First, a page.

AT THE SAME time that Laure Richis and her father were leaving Grasse, Grenouille was at the other end of town in the Arnulfi workshop macerating jonquils. He was alone and he was in good spirits. His days in Grasse were coming to an end. His day of triumph was imminent. Out in his cabin was a crate padded with cotton, in it were twenty-four tiny flacons filled with drops of the congealed aura of twenty-four virgins-precious essences that Grenouille had produced over the last year by cold-oil enfleurage of their bodies, digestion of their hair and clothes, lavage, and distillation. And the twenty-fifth, the most precious and important of all, he planned to fetch today. For his final fishing expedition, he had at the ready a small pot of oils purified several times over, a cloth of finest linen, and a demijohn of high-proof alcohol. The terrain had been studied down to the last detail. The moon was new.

He knew that any attempt to break into the well-protected mansion on the rue Droite was pointless. Which was why he planned, just as dusk fell and before the doors were closed, to sneak in under his cover of odorlessness, which like a magic cape deprived man and beast of their perceptive faculties, and there to hide in some nook of the house. Then later, when everyone was asleep, he would follow the compass of his nose through the darkness and climb up to the chamber that held his treasure. He would set to work on it with his oil-drenched cloths right then and there. All that he would take with him would be, as usual, the hair and clothes, since these could be washed directly in rectified spirit, which could be done more conveniently in the workshop. He estimated it would take an additional night to complete the production of the pomade and to distill the concentrate. And if everything went well-and he had no reason to doubt that everything would go well— then by the day after tomorrow he would possess all of the essences needed for the best perfume in the world, and he would leave Grasse as the world’s most fragrant human being.

Around noon he was finished with his jonquils. He doused the fire, covered the pot of oil, and stepped outside the workshop to cool off. The wind was from the west.

With his very first breath, he knew something was wrong. The atmosphere was not as it should be. In the town’s aromatic garb, that veil of many thousands of woven threads, the golden thread was missing. During the last few weeks the fragrance of that thread had grown so strong that Grenouilie had clearly discerned it from his cabin on the far side of the town. Now it was gone, vanished, untraceable despite the most intensive sniffing. Grenouilie was almost paralyzed with fright.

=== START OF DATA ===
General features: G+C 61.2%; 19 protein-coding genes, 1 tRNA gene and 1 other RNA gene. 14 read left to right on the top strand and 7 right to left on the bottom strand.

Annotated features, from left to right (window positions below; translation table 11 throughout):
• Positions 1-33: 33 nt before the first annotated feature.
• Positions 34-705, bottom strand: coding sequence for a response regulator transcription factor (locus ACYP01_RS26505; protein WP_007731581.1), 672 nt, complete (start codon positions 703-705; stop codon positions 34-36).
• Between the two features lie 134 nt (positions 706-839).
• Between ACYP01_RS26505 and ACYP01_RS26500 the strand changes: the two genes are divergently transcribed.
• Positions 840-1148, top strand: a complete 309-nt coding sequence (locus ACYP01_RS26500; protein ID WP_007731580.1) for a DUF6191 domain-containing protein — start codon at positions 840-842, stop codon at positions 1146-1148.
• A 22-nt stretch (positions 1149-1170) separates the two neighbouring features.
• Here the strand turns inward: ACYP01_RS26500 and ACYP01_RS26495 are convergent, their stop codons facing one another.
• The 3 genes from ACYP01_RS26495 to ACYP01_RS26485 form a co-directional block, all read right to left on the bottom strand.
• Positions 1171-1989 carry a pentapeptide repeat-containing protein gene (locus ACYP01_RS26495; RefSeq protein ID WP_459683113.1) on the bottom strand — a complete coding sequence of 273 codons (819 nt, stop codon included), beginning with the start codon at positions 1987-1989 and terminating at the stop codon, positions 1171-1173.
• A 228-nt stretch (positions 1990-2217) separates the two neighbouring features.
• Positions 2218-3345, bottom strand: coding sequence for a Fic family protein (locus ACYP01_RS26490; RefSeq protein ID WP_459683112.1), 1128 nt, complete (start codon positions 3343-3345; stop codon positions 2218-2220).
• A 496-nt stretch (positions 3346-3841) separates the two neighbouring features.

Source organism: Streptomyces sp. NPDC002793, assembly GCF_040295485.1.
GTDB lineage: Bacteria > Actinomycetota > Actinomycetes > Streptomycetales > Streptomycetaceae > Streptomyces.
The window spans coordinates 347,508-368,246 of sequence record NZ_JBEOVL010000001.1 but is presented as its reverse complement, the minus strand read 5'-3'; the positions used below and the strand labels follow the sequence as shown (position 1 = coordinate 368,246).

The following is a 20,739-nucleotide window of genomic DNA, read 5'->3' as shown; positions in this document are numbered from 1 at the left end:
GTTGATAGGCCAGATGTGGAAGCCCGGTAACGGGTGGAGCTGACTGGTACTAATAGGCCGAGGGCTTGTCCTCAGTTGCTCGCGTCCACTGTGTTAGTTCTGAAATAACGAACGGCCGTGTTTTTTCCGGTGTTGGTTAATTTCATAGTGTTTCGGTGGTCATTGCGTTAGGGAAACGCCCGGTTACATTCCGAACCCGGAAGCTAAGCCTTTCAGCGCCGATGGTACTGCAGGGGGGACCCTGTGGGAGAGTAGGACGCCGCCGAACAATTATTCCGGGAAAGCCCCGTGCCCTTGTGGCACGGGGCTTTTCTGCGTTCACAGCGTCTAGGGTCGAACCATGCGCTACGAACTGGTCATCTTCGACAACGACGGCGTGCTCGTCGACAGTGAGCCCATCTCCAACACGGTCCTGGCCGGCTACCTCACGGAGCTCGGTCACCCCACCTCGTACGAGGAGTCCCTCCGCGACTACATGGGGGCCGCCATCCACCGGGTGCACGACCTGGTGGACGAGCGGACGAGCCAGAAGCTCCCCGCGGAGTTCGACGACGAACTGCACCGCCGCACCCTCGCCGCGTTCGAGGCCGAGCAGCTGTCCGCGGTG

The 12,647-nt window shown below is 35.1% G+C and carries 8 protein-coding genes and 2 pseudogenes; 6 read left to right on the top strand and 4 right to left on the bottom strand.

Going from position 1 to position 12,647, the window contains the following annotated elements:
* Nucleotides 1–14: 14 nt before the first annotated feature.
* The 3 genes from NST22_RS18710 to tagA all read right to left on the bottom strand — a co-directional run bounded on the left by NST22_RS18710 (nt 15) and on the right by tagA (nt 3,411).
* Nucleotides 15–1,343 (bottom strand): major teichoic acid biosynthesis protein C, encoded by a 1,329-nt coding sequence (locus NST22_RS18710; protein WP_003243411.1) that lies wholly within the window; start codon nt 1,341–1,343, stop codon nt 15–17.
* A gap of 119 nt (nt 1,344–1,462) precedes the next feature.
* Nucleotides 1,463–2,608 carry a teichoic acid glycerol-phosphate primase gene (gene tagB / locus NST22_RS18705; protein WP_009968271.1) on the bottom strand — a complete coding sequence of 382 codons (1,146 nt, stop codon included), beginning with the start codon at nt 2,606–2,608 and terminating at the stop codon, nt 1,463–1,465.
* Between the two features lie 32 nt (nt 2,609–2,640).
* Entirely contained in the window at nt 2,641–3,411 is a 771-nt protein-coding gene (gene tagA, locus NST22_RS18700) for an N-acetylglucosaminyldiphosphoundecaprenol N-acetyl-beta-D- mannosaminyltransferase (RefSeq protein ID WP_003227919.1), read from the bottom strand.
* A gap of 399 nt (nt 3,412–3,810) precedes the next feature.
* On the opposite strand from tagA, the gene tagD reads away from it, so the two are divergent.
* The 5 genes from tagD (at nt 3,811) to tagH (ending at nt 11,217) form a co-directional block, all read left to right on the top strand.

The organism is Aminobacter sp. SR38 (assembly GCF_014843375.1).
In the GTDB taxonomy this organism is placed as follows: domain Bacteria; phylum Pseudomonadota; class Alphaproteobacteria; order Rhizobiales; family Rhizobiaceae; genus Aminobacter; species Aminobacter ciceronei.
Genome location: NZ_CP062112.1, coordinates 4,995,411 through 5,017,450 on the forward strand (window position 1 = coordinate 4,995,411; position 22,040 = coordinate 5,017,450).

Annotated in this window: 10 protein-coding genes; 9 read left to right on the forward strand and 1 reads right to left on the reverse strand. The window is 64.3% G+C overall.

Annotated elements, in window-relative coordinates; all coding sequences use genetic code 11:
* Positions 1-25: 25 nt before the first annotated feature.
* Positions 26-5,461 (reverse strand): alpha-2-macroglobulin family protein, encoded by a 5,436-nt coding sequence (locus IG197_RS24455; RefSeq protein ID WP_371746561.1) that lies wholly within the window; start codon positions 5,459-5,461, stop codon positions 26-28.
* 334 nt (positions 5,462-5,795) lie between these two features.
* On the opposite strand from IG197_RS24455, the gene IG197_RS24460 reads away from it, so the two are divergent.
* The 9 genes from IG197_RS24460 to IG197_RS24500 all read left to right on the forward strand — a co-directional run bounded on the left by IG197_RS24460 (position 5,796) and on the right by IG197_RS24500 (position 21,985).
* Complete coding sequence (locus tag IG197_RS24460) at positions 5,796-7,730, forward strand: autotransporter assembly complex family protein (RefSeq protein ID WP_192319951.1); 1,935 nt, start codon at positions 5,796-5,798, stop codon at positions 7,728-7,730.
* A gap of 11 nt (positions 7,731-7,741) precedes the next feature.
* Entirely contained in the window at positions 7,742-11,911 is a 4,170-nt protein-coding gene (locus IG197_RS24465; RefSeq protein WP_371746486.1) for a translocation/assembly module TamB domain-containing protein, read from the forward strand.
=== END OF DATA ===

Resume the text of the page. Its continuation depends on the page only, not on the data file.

She is dead, he thought. Then, more terrifying still: Someone else has got to her before me. Someone else has plucked my flower and taken its odor for himself! He could not so much as scream, the shock was too great for that, but he could produce tears that welled up in the corners of his eyes and suddenly streamed down both sides of his nose.

Then Druot, returning home from the Quatre Dauphins for lunch, remarked in passing that early this morning the second consul had left for Grenoble together with twelve mules and his daughter. Gre-nouille forced back the tears and ran off, straight through town to the Porte du Cours. He stopped to sniff in the square before the gate. And in the pure west wind, unsullied by the odors of the town, he did indeed find his golden thread again, thin and fragile, but absolutely unmistakable. The precious scent, however, was not blowing from the northwest, where the road leads toward Grenoble, but more from the direction of Cabris-if not directly out of the southwest.

Grenouille asked the watch which road the second consul had taken. The guard pointed north. Not the road to Cabris? Or the other one, that went south toward Auribeau and La Napoule? Definitely not, said the guard, he had watched with his own eyes.

Grenouille ran back through town to his cabin, packed linen, pomade pot, spatula, scissors, and a small, smooth club of olivewood into his knapsack and promptly took to the road-not the road to Grenoble, but the one to which his nose directed him: to the south.